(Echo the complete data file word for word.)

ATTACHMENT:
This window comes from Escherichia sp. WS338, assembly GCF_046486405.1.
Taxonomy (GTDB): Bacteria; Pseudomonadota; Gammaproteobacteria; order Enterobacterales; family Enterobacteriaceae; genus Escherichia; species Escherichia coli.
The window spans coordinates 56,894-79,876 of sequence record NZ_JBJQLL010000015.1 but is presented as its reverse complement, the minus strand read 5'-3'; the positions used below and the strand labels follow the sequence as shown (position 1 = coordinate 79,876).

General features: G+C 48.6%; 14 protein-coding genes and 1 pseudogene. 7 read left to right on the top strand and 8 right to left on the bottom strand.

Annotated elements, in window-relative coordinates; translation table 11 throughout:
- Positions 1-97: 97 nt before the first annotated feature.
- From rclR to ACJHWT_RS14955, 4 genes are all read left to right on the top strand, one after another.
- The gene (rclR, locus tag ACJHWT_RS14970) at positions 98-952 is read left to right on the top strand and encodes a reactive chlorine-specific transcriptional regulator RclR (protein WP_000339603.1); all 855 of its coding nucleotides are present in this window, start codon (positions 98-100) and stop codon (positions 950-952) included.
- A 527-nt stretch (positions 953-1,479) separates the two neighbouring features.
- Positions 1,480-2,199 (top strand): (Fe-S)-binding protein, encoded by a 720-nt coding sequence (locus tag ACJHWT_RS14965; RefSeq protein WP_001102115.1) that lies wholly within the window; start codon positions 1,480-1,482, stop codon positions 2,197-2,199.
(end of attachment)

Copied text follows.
This window comes from Escherichia sp. WS338, assembly GCF_046486405.1.
Taxonomy (GTDB): Bacteria; Pseudomonadota; Gammaproteobacteria; order Enterobacterales; family Enterobacteriaceae; genus Escherichia; species Escherichia coli.
The window spans coordinates 56,894-79,876 of sequence record NZ_JBJQLL010000015.1 but is presented as its reverse complement, the minus strand read 5'-3'; the positions used below and the strand labels follow the sequence as shown (position 1 = coordinate 79,876).

General features: G+C 48.6%; 14 protein-coding genes and 1 pseudogene. 7 read left to right on the top strand and 8 right to left on the bottom strand.

Annotated elements, in window-relative coordinates; translation table 11 throughout:
- Positions 1-97: 97 nt before the first annotated feature.
- From rclR to ACJHWT_RS14955, 4 genes are all read left to right on the top strand, one after another.
- The gene (rclR, locus tag ACJHWT_RS14970) at positions 98-952 is read left to right on the top strand and encodes a reactive chlorine-specific transcriptional regulator RclR (protein WP_000339603.1); all 855 of its coding nucleotides are present in this window, start codon (positions 98-100) and stop codon (positions 950-952) included.
- A 527-nt stretch (positions 953-1,479) separates the two neighbouring features.
- Positions 1,480-2,199 (top strand): (Fe-S)-binding protein, encoded by a 720-nt coding sequence (locus tag ACJHWT_RS14965; RefSeq protein WP_001102115.1) that lies wholly within the window; start codon positions 1,480-1,482, stop codon positions 2,197-2,199.